Yesterday's deadline passed fairly quietly for Allardyce after he signed Joe Cole, Marouane Chamakh and Emanuel Pogatetz before the frantic final day.
Allardyce has always been vocal in his belief that the January transfer window should be scrapped and is pleased he can turn his attention back to halting the Hammers' recent run of poor results, starting at home to Swansea on Saturday.
"We are probably all waking up this morning [Friday] and, whether we have done enough or we haven't, we will all be pleased that we can focus purely on the games of football we have between now and the end of the season," he said.
"All of the usual mayhem has taken place yet again and we've all been in the middle of it at some stage or another and the distraction is a huge part of trying to get through this period of time and still produce results.
"For us we haven't got the results we wanted to try and get for one reason or another but we haven't gone too heavy into the financial side of the market."
Former Blackburn boss Allardyce believes managers can never be completely satisfied with the deals done during the window, but was pleased with his business, especially after keeping hold of Mo Diame despite the Senegal international having a release clause in his contract.
"We have strengthened and tried to strengthen the team as best we can and the most important thing at the end of yesterday was probably keeping hold of Mo Diame," Allardyce added.
"You're always disappointed in this window, I've never been delighted at the end of a window, in January anyway. It is always ferocious in terms of what you want to do but we have done as well as we possibly can do."
West Ham co-owner David Sullivan has claimed that an agent threatened him and one of his players with physical violence during the January transfer window.
Just days after QPR boss Harry Redknapp described agents' behaviour as being "like gang warfare", Sullivan says behaviour turned even more sinister.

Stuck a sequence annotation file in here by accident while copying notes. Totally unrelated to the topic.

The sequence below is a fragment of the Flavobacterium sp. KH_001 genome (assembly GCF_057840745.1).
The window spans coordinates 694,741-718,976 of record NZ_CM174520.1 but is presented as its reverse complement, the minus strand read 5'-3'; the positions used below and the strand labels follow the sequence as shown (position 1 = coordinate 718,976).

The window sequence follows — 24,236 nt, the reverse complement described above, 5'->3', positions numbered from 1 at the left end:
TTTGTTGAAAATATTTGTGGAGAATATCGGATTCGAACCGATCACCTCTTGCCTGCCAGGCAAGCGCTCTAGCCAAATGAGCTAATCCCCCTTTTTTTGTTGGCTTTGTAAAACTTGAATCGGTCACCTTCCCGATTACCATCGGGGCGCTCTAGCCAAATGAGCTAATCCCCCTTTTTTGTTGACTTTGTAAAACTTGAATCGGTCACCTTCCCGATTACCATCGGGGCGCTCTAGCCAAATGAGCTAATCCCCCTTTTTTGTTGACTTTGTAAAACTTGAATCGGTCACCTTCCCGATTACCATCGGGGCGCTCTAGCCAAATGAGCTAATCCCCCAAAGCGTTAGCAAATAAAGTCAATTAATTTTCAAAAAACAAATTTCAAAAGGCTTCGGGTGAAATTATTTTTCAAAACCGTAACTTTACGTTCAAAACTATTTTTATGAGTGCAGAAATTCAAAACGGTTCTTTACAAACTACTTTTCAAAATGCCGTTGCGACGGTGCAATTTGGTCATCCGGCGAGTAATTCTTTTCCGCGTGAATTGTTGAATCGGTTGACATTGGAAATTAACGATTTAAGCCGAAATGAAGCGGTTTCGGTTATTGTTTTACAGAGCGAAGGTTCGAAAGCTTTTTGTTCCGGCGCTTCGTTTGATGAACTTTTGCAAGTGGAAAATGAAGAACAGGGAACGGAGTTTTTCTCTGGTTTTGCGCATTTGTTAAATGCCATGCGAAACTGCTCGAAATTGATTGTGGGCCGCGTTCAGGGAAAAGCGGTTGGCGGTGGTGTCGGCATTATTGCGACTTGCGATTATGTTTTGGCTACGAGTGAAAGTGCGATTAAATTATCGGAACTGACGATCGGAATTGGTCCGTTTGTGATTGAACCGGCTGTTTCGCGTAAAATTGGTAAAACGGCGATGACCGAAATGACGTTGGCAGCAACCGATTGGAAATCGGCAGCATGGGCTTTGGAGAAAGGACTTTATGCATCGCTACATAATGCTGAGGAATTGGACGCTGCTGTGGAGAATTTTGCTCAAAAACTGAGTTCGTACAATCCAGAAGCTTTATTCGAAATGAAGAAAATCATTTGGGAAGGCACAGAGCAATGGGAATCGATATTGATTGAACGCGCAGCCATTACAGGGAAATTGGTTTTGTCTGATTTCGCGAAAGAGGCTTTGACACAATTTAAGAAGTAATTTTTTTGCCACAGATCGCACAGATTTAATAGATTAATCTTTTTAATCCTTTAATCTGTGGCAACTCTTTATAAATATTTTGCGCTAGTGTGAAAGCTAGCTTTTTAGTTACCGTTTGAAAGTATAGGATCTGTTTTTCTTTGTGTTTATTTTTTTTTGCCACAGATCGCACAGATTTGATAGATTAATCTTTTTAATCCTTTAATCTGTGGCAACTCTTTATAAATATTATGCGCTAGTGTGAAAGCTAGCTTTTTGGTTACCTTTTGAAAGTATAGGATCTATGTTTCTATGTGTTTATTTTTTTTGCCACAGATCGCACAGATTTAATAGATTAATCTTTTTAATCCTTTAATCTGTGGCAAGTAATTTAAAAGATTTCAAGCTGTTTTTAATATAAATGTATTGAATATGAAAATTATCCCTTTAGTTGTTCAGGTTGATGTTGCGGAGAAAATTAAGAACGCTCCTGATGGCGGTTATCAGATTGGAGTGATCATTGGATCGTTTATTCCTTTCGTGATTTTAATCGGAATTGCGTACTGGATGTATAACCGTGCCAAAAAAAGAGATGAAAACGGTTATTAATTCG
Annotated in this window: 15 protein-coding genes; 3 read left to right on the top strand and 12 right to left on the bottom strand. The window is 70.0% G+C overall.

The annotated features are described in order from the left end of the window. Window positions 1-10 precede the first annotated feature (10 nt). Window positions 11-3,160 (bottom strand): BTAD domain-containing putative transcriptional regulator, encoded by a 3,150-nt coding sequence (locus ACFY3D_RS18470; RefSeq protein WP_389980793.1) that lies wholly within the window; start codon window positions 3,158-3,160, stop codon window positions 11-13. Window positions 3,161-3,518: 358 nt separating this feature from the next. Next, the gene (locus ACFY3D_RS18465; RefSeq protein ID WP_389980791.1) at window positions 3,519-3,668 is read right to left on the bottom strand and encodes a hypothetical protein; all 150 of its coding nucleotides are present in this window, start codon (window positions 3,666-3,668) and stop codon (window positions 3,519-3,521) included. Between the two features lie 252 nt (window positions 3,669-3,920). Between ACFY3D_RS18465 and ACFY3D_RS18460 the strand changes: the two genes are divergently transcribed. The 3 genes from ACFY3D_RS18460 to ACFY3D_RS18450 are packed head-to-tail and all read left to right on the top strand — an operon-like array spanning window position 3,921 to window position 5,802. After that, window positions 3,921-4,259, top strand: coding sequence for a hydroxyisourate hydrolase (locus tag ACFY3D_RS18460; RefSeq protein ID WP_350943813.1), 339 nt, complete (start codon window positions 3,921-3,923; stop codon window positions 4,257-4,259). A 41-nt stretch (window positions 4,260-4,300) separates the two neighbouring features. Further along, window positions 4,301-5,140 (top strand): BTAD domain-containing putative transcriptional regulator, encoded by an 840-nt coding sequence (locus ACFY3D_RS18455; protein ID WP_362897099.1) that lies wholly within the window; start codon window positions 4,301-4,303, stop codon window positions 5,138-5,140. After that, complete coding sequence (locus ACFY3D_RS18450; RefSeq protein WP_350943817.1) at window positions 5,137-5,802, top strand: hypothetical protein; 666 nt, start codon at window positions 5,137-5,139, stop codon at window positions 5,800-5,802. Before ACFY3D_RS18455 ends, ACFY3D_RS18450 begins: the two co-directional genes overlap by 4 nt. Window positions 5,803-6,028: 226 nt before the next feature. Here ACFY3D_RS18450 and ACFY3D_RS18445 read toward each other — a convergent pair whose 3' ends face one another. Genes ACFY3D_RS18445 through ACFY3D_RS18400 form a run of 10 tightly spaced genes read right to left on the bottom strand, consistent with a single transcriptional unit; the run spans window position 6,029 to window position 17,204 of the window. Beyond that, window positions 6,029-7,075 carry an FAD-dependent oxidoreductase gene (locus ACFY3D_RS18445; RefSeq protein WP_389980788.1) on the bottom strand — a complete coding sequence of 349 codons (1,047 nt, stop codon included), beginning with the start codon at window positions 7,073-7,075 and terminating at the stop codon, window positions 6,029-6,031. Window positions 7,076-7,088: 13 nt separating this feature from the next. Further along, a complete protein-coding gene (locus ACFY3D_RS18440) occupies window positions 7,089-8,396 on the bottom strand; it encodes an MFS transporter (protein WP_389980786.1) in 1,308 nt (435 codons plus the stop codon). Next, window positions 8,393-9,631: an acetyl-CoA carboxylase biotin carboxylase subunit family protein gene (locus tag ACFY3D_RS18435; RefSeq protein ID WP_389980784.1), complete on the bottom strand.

Sullivan told MailOnline: "In this window, I have had an agent threaten me and threaten one of our West Ham players with physical violence, because he thought he was being cut out of a deal.
"I heard of three or four agents trying to jump in on other deals. Some of these people are like scavengers.
"It was all deeply unpleasant and I'm glad it's over. Now we can get on with the football.
"Harry Redknapp was right: it feels like gang warfare out there and I can see it spilling over into violence in the future, unless there is legislation from the FA to curb the practices.
Sullivan said the financial demands by agents had got out of control.
He added: "We are talking millions of pounds here around a transfer and not enough deals to go around. There are too many agents and not enough transfers to feed them.
"Agents who would once demand £50,000 for their part in a transfer, now want £500,000 to £1million to either bring a player or keep a player. It is quite outrageous and the FA should cap the amount paid to agents for their work.
" I heard of one agent, who took over representation of a player for ONE DAY, and he wanted to be paid between £1.25million and £1.5million for his part in negotiating a new contract."
Sullivan also expressed his admiration for West Brom chairman Jeremy Peace after the Baggies refused to be held to ransom by Peter Odemwingie, who was demanding a move to QPR.
He said: "His player, Peter Odemwingie, drove down to QPR and was actively trying to force a transfer, but Mr Peace refused to cave in. He held his ground. He would not be bullied.
"You cannot give in to players like this. It is the same as giving in to terrorists or kidnappers. If you pay the ransom, they will only come back for more.
"Consequently, Mr Peace has done a great service to football."
Allardyce could have been forgiven for enjoying the spotlight being turned to off-field matters with his side currently on a run of just one win in their last nine league outings.
The 58-year-old admits West Ham are struggling at the moment but does not feel they are the only club trying to bring about a change in fortunes.
"We are very concerned at this moment in time," he said. "We have only taken five points out of our last eight games and we know that is not good enough.
"But you can have these spells, it is not unique to us. Fulham won (against West Ham on Wednesday) and it was only their third win in 16 matches and Norwich have been the same.
"Lots of clubs like us have had this spell at this moment in time where we have gone a considerable amount of time without the number of wins we wanted."
In contrast, Saturday's opponents Swansea are currently enjoying a purple patch with Michael Laudrup guiding the Swans to the Capital One Cup final and eighth place in the Premier League.
Allardyce believes it is Swansea's defence, rather than their much-praised attacking flair, that is the secret to their success.
"They are in top form," Allardyce added. "I watched the Sunderland game and they really should have won it right at the very end.
"If you look at the team we are playing on Saturday, the reason why they are so successful is contrary to what you all think - it is because they have the best defensive record in the league.
"They have been outstanding both in and out of possession. That is what impresses me the most."
A defeat at Upton Park on Saturday could leave the Hammers just four points clear of the relegation zone by the end of the weekend, but the team will be buoyed by Andy Carroll's return to fitness, with the Liverpool loanee likely to be among the substitutes.